These certifications each presuppose a level of professional education appropriate to the tasks their scope embraces. All the same, they are granular, applying the best measures appropriate to the technology and skills under consideration, rather than trying to devise a general abstraction for "IT professionalism."
The certification being devised for LibreOffice professionals is particularly interesting and unusual. It involves a community providing outsiders -- especially HR and procurement professionals -- with accreditation of the good standing of its members, who can then be distinguished from general support companies that simply include LibreOffice in a long list of products they hope they'll never actually have to troubleshoot.
At a state or national level, skills recognition for those engaged in critical infrastructure may be necessary. But regulatory requirements can easily become a competitive weapon, and when targeted at professionals rather than at systems, they can chill innovation. As a result, regulatory control of software engineering is rightly a contentious issue.
The right way to handle certs and regs
On the panel, I was asked for concrete recommendations for how professional certification and regulation should be handled in the light of the growth of open source software. I made three recommendations.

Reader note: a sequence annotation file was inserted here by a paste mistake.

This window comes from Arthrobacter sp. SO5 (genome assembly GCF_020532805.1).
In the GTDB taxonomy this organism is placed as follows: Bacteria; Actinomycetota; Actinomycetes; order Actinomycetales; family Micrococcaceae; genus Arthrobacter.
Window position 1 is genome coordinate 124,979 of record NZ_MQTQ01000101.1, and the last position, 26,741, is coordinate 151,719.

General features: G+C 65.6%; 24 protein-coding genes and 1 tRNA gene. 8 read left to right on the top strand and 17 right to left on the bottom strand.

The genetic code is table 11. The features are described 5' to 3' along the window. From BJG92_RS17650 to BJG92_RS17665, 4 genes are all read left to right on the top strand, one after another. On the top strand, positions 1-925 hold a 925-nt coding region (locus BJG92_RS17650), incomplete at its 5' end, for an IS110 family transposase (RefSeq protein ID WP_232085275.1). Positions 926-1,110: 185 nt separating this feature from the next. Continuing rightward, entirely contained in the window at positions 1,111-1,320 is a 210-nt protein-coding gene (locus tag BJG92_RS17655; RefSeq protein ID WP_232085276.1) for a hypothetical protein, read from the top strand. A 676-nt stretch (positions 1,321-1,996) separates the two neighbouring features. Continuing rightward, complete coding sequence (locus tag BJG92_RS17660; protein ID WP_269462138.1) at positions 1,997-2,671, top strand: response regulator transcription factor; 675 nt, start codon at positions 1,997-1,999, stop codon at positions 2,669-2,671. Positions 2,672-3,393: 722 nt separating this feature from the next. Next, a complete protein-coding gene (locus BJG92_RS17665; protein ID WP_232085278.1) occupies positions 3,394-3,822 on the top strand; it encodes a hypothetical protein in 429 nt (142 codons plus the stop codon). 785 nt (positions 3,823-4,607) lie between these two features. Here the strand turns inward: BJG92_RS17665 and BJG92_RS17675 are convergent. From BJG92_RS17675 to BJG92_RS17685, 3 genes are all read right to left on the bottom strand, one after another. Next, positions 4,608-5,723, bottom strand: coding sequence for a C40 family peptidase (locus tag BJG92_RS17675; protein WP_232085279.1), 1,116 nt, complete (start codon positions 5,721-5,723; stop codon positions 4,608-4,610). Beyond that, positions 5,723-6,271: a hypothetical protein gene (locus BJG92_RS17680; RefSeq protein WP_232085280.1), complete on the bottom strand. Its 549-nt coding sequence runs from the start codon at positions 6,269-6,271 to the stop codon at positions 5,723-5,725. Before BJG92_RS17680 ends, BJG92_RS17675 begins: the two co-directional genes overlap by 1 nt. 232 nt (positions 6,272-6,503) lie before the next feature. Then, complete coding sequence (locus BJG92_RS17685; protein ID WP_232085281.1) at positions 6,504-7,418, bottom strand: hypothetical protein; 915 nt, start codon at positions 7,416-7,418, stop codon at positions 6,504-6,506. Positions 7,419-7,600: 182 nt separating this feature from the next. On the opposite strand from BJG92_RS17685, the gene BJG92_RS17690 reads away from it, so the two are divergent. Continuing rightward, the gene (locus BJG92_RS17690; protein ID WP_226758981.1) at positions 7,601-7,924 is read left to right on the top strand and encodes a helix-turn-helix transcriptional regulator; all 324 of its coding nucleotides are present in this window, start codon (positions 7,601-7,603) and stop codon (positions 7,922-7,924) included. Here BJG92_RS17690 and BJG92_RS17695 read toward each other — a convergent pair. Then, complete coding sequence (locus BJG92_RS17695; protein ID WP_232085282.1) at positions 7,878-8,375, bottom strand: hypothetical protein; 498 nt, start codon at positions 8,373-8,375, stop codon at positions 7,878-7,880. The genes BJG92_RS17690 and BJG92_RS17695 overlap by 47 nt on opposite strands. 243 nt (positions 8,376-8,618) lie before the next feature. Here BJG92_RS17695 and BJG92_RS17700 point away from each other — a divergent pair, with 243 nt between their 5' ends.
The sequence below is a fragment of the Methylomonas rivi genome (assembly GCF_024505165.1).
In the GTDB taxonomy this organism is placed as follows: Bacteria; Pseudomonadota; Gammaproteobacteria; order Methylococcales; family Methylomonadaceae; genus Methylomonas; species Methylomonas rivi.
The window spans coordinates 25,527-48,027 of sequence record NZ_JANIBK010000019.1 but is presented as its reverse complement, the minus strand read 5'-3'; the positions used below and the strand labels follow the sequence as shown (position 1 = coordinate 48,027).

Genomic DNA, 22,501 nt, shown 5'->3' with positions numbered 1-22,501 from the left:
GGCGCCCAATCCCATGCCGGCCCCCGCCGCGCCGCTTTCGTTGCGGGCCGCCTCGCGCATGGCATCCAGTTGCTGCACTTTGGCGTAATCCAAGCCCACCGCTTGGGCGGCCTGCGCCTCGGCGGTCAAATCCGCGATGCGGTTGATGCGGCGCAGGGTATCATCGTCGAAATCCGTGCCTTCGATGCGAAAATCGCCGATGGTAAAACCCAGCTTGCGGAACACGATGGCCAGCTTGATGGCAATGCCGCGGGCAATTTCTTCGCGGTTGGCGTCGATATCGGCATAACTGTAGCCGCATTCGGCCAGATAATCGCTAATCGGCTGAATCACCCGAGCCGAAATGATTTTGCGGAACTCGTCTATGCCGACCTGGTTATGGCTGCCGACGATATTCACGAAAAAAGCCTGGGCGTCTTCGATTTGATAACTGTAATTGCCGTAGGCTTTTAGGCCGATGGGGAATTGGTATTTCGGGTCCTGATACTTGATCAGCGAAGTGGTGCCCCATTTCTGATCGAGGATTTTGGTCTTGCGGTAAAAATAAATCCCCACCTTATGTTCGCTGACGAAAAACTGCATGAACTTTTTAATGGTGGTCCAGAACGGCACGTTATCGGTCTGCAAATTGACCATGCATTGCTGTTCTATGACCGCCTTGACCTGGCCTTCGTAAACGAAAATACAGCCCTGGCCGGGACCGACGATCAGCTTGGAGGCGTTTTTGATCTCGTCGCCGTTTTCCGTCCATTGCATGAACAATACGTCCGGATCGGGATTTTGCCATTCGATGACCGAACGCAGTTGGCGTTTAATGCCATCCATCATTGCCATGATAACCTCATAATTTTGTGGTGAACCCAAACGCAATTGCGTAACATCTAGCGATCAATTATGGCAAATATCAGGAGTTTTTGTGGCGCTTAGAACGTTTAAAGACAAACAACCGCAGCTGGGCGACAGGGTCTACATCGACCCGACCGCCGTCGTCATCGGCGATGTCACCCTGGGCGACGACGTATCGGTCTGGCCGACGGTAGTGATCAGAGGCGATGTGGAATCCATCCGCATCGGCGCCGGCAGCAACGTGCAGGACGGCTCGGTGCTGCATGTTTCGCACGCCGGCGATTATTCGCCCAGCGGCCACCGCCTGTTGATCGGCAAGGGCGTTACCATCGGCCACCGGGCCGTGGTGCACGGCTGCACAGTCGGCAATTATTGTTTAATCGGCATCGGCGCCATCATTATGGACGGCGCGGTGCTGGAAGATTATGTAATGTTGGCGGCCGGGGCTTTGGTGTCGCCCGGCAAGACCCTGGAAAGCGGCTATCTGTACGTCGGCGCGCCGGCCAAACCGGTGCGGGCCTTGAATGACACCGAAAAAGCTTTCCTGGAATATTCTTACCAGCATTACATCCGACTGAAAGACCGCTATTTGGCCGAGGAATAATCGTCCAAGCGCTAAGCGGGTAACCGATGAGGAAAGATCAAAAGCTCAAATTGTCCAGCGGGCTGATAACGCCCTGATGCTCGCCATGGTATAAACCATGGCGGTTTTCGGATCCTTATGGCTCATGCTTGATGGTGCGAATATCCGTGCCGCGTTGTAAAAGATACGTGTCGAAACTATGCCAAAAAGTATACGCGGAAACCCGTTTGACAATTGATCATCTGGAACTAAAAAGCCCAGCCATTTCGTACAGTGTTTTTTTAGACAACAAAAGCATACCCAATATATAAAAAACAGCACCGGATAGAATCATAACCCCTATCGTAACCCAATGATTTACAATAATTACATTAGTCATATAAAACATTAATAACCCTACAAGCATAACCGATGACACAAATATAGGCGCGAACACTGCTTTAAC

First, college-level education in the collaborative skills required to excel in open source is required. Currently, formal IT education is often lacking, as hiring managers across the country can confirm. Students are frequently taught and assessed in isolation from each other and from engagement with real-world software. They are not taught collaboration skills or encouraged to perform software engineering in the context of community. We need to develop education techniques and resources that lead to such skills as a key part of computer science education.
Second, granular certification of the reputation and the good standing of community members should be performed by communities rather than disengaged entities. This was the tradition in earlier times with professional associations like IEEE and ACM, but in today's open source world, the appropriate communities are now the hosts for development. The experiment at The Document Foundation is worth tracking in this regard.
Finally, national/regional/international certification creates a serious risk of chilling innovation. It should be strictly bounded and limited only to critical purposes. Ideally it should be achieved by the certification of systems. This should be performed by expert auditors -- they, rather than software developers, may be an appropriate target for regulatory certification.
Some fear the arrogance of youth and praise the wisdom of years. But youthful freshness can also be a source of innovation and wisdom, and the voice of experience can be an arrogant call for conservatism. I fear that regulatory interference could perpetuate old thinking, provide a vector for vendor lock-in, and limit the innovation of upcoming generations of engineers in the name of a misguided, old-school notion of professionalism.
This article, "IT certifications can't measure capability," was originally published at InfoWorld.com. Read more of the Open Sources blog and follow the latest developments in open source at InfoWorld.com. For the latest business technology news, follow InfoWorld.com on Twitter.